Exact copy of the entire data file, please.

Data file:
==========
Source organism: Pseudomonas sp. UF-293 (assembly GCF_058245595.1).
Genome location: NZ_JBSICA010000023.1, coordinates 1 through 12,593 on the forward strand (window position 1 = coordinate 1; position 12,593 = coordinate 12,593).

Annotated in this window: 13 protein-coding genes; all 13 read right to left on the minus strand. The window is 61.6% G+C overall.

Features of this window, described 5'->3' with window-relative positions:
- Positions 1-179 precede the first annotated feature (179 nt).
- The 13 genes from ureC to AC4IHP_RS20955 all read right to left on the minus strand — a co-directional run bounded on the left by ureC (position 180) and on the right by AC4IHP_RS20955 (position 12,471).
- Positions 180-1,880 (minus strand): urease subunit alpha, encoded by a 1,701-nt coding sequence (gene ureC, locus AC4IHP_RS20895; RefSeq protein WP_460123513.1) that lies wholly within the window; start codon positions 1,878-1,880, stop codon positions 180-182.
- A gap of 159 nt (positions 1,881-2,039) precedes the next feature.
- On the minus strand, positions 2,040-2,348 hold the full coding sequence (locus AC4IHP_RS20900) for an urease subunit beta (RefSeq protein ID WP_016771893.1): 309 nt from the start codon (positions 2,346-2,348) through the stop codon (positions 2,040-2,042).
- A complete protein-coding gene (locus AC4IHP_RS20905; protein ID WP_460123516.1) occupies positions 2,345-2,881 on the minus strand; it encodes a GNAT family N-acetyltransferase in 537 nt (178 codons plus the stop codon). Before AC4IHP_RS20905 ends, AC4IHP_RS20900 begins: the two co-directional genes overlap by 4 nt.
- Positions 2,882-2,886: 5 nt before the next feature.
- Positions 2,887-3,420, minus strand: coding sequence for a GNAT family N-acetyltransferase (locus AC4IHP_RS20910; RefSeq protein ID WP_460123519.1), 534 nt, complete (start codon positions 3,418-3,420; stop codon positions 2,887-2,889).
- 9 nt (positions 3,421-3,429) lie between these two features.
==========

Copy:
Source organism: Pseudomonas sp. UF-293 (assembly GCF_058245595.1).
Genome location: NZ_JBSICA010000023.1, coordinates 1 through 12,593 on the forward strand (window position 1 = coordinate 1; position 12,593 = coordinate 12,593).

Annotated in this window: 13 protein-coding genes; all 13 read right to left on the minus strand. The window is 61.6% G+C overall.

Features of this window, described 5'->3' with window-relative positions:
- Positions 1-179 precede the first annotated feature (179 nt).
- The 13 genes from ureC to AC4IHP_RS20955 all read right to left on the minus strand — a co-directional run bounded on the left by ureC (position 180) and on the right by AC4IHP_RS20955 (position 12,471).
- Positions 180-1,880 (minus strand): urease subunit alpha, encoded by a 1,701-nt coding sequence (gene ureC, locus AC4IHP_RS20895; RefSeq protein WP_460123513.1) that lies wholly within the window; start codon positions 1,878-1,880, stop codon positions 180-182.
- A gap of 159 nt (positions 1,881-2,039) precedes the next feature.
- On the minus strand, positions 2,040-2,348 hold the full coding sequence (locus AC4IHP_RS20900) for an urease subunit beta (RefSeq protein ID WP_016771893.1): 309 nt from the start codon (positions 2,346-2,348) through the stop codon (positions 2,040-2,042).
- A complete protein-coding gene (locus AC4IHP_RS20905; protein ID WP_460123516.1) occupies positions 2,345-2,881 on the minus strand; it encodes a GNAT family N-acetyltransferase in 537 nt (178 codons plus the stop codon). Before AC4IHP_RS20905 ends, AC4IHP_RS20900 begins: the two co-directional genes overlap by 4 nt.
- Positions 2,882-2,886: 5 nt before the next feature.
- Positions 2,887-3,420, minus strand: coding sequence for a GNAT family N-acetyltransferase (locus AC4IHP_RS20910; RefSeq protein ID WP_460123519.1), 534 nt, complete (start codon positions 3,418-3,420; stop codon positions 2,887-2,889).
- 9 nt (positions 3,421-3,429) lie between these two features.